ALBUM REVIEW: Uriah Heep – Chaos and Colour 


With 25 studio albums under his belt after forming Uriah Heep back in 1969, Mick Box is not your average 75-year-old. While it is a travesty that Uriah Heep are left in the shadows of their contemporaries, such as Led Zeppelin and Deep Purple, the consistent high-quality of Uriah Heep’s albums puts them up with the aforementioned bands. 

Chaos & Colour (Silver Lining Music) is an unbridled joy from start to finish, perfectly balancing Heep’s signature retro rock with the warmth of the Hammond organ and singer Bernie Shaw’s harmonic vocals. Opener ‘Save Me Tonight’ starts the album as it means to go on, full of life and colour but with a hint of chaotic (but controlled) frenzy. The song was written in collaboration with Jeff Scott Soto, and lyrically is centered around the frustrations of living through the pandemic. 


The bombastic swagger continues, with ‘Silver Sunlight’ with Shaw’s vocals soaring over groove-laden guitars. It is ‘Hail the Sunrise’ and ‘Age of Changes’ where Phil Lanzon’s smooth melodic keyboards take charge, while ‘Hurricane’ offers vintage 1980’s classic rock with toe-tapping riffs and Shaw’s joyous vocals. ‘One Nation, One Sun’ is a piano-driven power ballad while ‘Fly Like an Eagle’ offers a psychedelic hard-rock edge reminiscent of early nineties alternative rock discord. The album closes with ‘Closer to Your Dreams,’ a buoyant hard rock tune that instantly makes you want to put the album on again.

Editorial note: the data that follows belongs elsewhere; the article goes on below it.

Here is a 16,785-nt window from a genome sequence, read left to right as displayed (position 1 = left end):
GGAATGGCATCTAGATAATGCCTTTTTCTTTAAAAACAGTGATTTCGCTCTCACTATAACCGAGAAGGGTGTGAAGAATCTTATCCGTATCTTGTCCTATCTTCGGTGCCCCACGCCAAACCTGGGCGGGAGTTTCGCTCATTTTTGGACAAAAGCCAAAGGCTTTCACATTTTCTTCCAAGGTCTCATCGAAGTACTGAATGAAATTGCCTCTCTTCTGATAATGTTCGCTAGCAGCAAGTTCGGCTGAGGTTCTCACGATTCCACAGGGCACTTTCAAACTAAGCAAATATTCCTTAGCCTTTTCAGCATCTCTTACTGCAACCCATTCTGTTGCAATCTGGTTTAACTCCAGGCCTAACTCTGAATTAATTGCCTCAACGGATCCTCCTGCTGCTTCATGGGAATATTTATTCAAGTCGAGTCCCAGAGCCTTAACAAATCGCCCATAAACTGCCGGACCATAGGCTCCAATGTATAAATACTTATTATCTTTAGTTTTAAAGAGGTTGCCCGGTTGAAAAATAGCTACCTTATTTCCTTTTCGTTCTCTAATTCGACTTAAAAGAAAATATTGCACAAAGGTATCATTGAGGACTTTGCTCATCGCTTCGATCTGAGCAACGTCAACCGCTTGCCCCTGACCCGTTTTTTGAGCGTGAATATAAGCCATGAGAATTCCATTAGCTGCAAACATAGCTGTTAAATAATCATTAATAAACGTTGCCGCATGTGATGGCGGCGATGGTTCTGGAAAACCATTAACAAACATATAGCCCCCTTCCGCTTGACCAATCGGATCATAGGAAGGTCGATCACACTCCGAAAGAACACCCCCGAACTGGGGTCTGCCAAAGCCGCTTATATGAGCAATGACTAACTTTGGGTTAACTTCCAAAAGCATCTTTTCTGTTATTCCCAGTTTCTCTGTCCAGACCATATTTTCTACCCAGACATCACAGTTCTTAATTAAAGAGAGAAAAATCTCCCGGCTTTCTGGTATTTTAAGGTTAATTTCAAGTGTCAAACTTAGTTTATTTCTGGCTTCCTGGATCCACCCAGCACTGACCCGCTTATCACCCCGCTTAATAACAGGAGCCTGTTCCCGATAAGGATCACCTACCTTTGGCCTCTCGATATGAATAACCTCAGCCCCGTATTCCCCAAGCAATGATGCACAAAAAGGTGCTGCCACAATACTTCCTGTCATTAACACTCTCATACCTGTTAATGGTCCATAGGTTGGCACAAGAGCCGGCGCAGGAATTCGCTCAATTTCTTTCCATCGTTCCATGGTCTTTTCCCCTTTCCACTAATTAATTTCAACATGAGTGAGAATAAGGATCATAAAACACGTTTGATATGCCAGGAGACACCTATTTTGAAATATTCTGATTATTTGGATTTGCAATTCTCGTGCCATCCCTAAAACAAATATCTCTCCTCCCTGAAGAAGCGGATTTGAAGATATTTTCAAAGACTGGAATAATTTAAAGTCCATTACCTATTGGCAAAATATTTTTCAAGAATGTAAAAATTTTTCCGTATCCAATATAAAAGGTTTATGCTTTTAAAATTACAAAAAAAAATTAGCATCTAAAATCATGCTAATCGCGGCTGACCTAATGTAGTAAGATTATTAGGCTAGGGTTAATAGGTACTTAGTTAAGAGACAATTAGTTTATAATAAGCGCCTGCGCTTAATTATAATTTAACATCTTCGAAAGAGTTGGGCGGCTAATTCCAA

Chaos & Colour is the culmination of Uriah Heep spending fifty years perfecting their craft. With the ever-familiar Heep-ness fans know and love, coupled with a heavier, more urgent element that is sure to attract a newer audience. It simultaneously harkens back to rocks yesteryear, but at the same time adds a frantic modern edge that proves why Uriah Heep are masters of their craft.


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8 / 10